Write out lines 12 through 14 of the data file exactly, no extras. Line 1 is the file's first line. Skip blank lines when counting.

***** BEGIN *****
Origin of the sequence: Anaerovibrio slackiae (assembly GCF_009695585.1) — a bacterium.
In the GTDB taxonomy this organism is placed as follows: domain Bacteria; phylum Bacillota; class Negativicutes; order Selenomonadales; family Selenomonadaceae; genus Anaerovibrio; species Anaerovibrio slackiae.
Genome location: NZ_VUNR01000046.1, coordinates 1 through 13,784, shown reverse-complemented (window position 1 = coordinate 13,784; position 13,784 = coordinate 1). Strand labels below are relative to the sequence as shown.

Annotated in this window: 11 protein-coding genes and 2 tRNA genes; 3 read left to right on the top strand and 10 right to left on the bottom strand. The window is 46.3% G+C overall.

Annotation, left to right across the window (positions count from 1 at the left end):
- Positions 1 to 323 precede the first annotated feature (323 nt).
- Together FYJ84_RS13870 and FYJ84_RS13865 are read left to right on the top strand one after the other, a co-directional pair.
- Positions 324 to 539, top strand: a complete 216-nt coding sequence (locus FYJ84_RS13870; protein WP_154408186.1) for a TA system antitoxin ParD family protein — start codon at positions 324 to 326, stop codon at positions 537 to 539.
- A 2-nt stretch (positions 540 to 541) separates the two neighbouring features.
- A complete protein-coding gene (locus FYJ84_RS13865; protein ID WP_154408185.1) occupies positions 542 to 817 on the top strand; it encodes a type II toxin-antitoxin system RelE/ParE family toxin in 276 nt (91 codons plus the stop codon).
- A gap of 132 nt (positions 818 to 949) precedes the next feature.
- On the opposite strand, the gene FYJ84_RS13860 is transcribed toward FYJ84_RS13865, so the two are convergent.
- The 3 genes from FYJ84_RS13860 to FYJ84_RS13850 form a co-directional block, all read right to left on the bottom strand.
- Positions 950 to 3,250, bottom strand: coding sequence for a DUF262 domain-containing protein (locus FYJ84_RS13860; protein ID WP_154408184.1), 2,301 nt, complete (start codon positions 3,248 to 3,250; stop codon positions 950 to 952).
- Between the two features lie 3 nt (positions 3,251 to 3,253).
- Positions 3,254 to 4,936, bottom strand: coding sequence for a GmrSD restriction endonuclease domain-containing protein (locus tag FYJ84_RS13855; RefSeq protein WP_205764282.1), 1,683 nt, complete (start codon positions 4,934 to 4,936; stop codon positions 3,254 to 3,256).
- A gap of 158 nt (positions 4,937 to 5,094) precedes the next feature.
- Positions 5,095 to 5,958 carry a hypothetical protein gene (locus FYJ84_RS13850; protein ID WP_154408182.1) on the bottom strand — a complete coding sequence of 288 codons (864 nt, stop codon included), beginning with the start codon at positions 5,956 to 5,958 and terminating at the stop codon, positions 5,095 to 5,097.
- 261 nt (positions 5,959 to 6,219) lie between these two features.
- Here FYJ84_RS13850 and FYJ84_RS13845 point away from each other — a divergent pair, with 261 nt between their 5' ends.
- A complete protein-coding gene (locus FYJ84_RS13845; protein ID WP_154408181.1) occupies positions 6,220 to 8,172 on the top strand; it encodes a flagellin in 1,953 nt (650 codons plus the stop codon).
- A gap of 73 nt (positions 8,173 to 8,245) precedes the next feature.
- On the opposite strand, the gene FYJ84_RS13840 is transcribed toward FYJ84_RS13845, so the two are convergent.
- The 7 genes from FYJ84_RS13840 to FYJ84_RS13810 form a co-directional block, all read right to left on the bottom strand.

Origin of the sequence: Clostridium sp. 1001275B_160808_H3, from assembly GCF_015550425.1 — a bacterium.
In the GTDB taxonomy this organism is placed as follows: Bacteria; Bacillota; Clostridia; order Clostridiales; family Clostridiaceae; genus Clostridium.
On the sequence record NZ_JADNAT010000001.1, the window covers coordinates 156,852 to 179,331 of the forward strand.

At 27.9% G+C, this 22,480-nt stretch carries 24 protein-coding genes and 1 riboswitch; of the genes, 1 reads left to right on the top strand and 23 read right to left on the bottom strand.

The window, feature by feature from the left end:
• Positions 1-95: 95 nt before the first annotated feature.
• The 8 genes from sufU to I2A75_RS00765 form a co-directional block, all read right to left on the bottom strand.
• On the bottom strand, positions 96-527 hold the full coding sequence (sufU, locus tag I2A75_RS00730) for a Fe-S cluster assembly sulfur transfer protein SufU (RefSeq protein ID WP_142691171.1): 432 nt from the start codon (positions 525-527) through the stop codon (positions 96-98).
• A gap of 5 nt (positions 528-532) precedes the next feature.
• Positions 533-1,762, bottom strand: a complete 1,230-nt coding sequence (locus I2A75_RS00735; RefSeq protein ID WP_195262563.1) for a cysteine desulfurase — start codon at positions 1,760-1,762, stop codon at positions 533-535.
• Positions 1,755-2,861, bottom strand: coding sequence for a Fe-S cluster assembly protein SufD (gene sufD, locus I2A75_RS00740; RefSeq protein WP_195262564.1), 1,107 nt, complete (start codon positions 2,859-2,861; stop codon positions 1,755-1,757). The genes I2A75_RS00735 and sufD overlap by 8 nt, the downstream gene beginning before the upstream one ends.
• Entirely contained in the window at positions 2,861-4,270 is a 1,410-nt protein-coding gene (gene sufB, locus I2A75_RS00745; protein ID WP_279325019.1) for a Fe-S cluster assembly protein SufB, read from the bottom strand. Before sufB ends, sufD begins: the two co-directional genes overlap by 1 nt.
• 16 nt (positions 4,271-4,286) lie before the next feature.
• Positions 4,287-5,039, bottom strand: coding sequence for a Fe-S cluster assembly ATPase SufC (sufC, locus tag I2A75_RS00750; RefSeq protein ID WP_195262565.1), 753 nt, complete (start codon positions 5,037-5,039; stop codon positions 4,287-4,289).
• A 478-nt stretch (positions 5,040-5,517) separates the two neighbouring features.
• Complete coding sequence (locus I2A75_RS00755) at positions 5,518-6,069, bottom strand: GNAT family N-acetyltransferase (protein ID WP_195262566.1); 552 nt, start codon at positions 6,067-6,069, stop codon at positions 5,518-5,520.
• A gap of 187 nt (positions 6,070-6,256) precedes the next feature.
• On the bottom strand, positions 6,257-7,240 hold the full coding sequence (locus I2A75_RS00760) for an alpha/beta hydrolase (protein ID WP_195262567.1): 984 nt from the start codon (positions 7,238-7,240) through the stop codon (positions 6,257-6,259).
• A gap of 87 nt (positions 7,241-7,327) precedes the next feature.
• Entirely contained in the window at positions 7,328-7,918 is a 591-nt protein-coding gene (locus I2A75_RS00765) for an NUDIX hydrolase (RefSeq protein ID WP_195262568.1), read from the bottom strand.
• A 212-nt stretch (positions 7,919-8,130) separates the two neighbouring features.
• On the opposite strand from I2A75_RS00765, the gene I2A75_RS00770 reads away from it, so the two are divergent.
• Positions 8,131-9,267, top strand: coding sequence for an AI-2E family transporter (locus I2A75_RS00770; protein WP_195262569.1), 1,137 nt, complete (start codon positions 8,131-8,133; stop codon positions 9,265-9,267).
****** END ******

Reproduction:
- On the opposite strand, the gene FYJ84_RS13860 is transcribed toward FYJ84_RS13865, so the two are convergent.
- The 3 genes from FYJ84_RS13860 to FYJ84_RS13850 form a co-directional block, all read right to left on the bottom strand.
- Positions 950 to 3,250, bottom strand: coding sequence for a DUF262 domain-containing protein (locus FYJ84_RS13860; protein ID WP_154408184.1), 2,301 nt, complete (start codon positions 3,248 to 3,250; stop codon positions 950 to 952).